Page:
To find the optimal transcutaneous bilirubin (TcB) screening level in term neonates that minimizes the discomfort of phlebotomy, while protecting the child from harm and controlling costs.
All available TcB and total serum bilirubin (TSB) measurements taken between 27 and 51 hours of life from a cohort of term newborns were analyzed in a retrospective chart review. TcB cutoffs between 6 and 12 mg/dL were evaluated for their negative predictive values (NPVs) for high risk (HR) and for the combination of high-intermediate risk and HR on the Bhutani TSB risk nomogram.
One thousand seventy-one full-term newborns were entered into the study. Of 601 newborns with TcB <7 mg/dL, none were HR by TSB. Of newborns with a TcB of <8 mg/dL, 1 in 759 was HR. The NPVs for screening levels of 7 and 8 mg/dL were of 100% and 99.9%, respectively, for HR and 99% and 97.6%, respectively, for high-intermediate/HR. A cutoff at 12 mg/dL had NPVs of 99.3% for HR, with 7 neonates, and 92.7% for high-intermediate/HR, with 76 infants of 1041.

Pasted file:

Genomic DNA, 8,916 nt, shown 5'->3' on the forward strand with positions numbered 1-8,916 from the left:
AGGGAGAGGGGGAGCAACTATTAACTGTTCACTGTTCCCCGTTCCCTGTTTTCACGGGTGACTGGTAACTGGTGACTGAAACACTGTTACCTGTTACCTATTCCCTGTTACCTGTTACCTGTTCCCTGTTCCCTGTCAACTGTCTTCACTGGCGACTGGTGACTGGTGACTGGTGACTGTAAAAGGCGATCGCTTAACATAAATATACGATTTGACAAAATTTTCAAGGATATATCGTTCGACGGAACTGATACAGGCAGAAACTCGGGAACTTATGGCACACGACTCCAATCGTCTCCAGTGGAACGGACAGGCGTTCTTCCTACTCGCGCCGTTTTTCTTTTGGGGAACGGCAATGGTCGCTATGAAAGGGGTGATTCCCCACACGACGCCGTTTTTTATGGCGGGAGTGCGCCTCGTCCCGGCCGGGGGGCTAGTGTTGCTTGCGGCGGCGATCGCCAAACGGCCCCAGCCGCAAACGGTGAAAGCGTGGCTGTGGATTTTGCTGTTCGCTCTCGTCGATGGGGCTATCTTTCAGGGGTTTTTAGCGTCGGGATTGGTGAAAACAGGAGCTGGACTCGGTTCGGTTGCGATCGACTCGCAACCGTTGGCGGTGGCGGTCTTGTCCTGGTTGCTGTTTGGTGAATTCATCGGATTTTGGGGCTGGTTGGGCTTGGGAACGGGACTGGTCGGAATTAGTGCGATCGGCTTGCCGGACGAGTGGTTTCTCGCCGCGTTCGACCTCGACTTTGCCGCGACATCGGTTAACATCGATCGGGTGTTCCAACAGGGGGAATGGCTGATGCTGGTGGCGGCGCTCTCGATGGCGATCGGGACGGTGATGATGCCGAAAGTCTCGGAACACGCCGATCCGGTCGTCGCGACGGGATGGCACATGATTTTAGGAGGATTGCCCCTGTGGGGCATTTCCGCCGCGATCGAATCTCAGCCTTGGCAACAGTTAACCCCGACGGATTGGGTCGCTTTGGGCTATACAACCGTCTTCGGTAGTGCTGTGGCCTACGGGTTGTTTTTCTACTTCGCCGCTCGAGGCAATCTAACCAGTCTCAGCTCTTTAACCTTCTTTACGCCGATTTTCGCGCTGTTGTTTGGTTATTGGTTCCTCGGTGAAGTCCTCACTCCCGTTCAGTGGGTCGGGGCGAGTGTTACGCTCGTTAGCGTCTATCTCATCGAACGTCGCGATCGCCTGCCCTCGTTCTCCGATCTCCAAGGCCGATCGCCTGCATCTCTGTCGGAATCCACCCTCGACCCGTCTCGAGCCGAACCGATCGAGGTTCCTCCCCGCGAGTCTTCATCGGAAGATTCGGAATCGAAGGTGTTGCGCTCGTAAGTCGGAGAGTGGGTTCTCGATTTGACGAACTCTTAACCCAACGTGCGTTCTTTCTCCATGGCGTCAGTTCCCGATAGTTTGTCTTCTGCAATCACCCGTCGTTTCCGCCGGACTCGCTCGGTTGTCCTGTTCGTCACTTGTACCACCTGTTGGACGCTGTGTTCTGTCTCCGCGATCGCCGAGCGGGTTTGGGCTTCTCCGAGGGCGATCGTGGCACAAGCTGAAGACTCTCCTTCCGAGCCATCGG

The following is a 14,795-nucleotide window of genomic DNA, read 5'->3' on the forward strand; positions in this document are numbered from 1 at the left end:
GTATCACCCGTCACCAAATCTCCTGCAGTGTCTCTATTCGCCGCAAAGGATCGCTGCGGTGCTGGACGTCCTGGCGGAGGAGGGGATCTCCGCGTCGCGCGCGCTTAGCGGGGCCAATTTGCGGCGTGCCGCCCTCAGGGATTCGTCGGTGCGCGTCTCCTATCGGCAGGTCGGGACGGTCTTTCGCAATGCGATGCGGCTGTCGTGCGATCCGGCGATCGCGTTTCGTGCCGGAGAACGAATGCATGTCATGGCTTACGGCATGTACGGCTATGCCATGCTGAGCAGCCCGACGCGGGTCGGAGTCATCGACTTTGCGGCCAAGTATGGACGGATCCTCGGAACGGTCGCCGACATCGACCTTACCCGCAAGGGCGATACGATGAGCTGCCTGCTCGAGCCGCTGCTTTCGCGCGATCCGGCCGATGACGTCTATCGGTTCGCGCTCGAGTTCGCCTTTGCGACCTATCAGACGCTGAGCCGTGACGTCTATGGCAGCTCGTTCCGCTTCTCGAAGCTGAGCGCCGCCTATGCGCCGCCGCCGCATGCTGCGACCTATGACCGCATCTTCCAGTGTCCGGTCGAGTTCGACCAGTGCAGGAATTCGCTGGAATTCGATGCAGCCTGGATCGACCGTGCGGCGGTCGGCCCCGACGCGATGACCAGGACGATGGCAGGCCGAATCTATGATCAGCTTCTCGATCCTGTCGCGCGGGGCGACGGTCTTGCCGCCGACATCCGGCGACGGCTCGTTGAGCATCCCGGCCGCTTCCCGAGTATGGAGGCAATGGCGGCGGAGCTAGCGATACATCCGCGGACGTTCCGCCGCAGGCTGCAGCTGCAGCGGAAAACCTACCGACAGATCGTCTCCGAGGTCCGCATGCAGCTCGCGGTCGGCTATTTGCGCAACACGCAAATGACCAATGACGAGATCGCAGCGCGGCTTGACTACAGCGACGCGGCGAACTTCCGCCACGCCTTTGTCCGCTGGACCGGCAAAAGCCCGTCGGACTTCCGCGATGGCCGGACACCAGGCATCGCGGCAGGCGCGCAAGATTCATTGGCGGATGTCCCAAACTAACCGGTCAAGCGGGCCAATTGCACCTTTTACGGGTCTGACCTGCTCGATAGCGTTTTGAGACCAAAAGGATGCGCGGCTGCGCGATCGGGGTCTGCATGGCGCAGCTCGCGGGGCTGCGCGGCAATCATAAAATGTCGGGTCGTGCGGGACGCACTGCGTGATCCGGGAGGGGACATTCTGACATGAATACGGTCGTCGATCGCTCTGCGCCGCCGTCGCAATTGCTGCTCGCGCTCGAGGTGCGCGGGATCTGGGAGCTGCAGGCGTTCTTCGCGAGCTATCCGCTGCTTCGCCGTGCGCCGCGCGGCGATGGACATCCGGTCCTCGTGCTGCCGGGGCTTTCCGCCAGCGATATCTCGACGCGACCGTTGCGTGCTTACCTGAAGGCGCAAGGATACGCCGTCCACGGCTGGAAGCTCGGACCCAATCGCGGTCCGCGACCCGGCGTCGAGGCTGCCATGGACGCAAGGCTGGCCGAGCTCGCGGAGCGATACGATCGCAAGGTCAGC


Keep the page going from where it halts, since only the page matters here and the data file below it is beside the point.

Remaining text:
In our center, term infants with a TcB of <8 mg/dL may be safely discharged without a follow-up TSB, with the understanding that ~1/1000 infants may be at HR for developing severe hyperbilirubinemia. Practices with universal follow-up may safely choose cutoffs up to 12 mg/dL. An institution’s degree of comfort and confidence in follow-up of the newborn cohort will guide the choice of an appropriate TcB cutoff requiring a TSB.